Now consider what an Or gate does from a functional standpoint. Yes, it's output is HI if and only if at least one of it's inputs is HI, but that's too lowlevel a description. Consider this alternative: If one of the inputs is LO, then the output is equal to the other input (but if that first input is HI, the output is forced HI). So now I have a description that lets me see how to use an Or gate to combine two channels as long as I have a way to force the channel that I'm not interested in to be LO.
So now I have a simpler problem. Given a data signal, how can I use another signal to either let the output be equal to the data signal or force the output signal to be LO? Well, let's consider a functional description of an And gate. Again, describing it as a gate in which the output is HI if and only if all of its inputs are HI is too lowlevel. Instead, consider that if one input is HI, the output is equal to the other input (but if that first input is LO, the output is forced LO). Sounds like just what we need.
Now I just need to be able to take the select input and make it so that whatever control signal is sent to one channel, the opposite control signal is sent to the other. That's a description of what a Not gate does.
So now I can put together a Mux using one Not gate, two And gates, and one Or gate. Is that the design you found. If so, it might sound like a winner, but it is still pretty bad considering that an And gate requires two Nand gates and the Or gate probably uses three. So now you are at eight Nand gates. But the design can be done using just four Nand gates.
Bottom line is that while exploring how to make better implementation decisions is a worthwhile objective, don't let pursuing it interfere with progressing down the primary objectives of this course, which is to build increasingly complex logic constructs that work (regardless of how 'well' they might work) from simpler ones.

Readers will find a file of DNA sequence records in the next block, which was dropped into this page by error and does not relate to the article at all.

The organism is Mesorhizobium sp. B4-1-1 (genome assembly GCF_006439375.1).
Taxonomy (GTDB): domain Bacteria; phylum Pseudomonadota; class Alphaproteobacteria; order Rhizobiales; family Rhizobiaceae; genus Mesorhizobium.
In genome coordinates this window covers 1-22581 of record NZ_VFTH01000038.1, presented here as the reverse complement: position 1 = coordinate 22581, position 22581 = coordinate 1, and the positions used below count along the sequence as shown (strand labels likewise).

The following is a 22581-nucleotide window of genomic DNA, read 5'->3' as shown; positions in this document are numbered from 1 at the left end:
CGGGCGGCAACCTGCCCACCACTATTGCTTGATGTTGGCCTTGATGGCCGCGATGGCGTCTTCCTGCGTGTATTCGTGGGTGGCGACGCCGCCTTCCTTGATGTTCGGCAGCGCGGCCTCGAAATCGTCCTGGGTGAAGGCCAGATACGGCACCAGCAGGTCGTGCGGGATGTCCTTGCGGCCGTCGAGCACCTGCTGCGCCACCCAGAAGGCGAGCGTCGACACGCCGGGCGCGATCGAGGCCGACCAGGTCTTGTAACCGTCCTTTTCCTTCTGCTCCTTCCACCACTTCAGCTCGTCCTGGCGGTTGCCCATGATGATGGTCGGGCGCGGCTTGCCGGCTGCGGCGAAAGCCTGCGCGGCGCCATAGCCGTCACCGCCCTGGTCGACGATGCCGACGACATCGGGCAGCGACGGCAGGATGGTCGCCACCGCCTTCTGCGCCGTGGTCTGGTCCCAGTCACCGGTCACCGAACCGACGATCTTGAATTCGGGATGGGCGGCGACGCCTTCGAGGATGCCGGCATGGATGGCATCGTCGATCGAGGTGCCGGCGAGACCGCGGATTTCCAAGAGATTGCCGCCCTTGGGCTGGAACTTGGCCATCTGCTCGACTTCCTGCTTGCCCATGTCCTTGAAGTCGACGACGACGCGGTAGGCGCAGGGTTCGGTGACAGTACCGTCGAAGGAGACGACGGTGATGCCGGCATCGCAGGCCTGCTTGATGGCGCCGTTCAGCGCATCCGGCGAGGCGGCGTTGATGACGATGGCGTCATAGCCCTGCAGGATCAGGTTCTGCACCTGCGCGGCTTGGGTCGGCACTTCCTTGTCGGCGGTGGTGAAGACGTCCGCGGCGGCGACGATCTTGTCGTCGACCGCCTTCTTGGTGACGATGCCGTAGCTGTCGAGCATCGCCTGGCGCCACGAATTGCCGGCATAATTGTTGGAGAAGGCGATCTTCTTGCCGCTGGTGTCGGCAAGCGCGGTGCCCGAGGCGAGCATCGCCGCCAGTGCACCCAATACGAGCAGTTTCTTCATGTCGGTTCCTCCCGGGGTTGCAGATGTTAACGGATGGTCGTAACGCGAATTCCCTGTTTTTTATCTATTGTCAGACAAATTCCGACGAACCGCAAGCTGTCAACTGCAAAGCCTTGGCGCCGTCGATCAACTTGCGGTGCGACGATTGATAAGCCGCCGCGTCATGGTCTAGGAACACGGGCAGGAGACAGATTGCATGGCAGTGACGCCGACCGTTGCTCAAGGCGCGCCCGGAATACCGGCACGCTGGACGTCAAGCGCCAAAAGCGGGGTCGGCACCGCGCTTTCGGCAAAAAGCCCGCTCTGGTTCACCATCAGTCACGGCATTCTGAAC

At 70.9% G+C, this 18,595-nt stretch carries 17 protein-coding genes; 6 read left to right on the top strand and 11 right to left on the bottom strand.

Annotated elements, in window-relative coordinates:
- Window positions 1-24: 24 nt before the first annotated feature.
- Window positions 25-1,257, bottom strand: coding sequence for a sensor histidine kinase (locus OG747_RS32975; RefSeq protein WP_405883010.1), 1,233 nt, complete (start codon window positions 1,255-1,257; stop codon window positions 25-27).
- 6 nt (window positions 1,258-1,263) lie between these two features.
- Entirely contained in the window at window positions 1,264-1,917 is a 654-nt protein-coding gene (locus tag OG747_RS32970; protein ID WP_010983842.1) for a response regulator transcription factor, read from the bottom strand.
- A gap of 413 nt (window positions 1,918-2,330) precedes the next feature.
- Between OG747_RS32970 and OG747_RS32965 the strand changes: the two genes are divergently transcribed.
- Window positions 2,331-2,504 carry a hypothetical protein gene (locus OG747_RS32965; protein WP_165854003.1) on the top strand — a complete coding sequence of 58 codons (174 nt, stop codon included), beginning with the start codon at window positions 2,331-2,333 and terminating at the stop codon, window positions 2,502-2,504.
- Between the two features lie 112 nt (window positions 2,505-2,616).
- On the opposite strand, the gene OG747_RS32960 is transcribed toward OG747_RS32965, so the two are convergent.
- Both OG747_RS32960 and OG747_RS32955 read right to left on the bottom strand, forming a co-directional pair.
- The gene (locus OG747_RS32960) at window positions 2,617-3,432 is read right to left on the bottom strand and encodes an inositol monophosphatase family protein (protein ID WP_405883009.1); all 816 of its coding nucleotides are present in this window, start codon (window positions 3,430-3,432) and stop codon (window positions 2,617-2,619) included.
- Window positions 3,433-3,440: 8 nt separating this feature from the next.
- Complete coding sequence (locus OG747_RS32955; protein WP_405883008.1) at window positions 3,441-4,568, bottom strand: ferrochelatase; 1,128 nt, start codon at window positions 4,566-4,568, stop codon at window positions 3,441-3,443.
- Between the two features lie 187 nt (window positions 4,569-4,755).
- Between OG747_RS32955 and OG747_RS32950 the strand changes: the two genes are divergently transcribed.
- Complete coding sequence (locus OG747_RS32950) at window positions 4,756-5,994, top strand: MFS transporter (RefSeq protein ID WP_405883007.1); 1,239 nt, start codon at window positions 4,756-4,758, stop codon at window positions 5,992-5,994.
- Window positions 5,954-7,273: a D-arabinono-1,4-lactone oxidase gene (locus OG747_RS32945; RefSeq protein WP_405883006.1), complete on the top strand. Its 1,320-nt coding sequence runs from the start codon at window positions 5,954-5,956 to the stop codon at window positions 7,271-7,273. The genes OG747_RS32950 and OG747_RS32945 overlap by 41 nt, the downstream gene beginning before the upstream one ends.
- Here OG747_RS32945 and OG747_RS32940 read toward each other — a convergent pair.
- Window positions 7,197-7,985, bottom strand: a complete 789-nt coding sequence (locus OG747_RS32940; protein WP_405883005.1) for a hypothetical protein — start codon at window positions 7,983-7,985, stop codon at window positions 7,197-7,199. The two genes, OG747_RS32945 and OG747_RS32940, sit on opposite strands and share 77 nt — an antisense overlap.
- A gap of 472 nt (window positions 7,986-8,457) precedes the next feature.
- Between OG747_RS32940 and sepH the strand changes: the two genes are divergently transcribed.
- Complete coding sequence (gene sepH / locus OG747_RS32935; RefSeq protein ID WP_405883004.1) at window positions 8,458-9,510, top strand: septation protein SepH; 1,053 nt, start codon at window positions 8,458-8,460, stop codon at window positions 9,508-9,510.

Wow, thank you for your quick and thorough reply. My only concern was, that it will be much complicated to solve the upcoming gates, with much more input pins, but I see now that it wont, because the 16 bit input could be viewed as "one" input(I hope I am going in the right direction with this). Regarding the efficiency, performance, speed and so on, was not a big issue for me, because I didn't started this course to for those reasons, I started it because I wanted to have a better understanding of how computers function, so I could ultimately learn a programming language and be good at it. Every course I've done so far, didn't get me the satisfaction of deep understanding, and I have a huge issue if I don't see the whole picture. Thank you once again for your reply.


Hello again, I just found out a more "elegant" solution for the Mux gate, and I think sharing it here can be helpful to others also. So instead of looking at the whole truth table, i started of with the shortened version of it, which looks like this:
sel out
0 a
1 b
so what this basically means is
if sell==0
out = a
else
out = b
meaning we only have two options for our output, which are:
1. Option : out = NOT(sel) AND a
OR
2. Option: out= sel AND b
With this solution, I get only one NOT gate, two AND gates, and one OR gate.
Very easy actually, and much easier to follow then having 7 AND gates, 3 NOT gates, and 3 OR gates. I hope this will be helpful to others.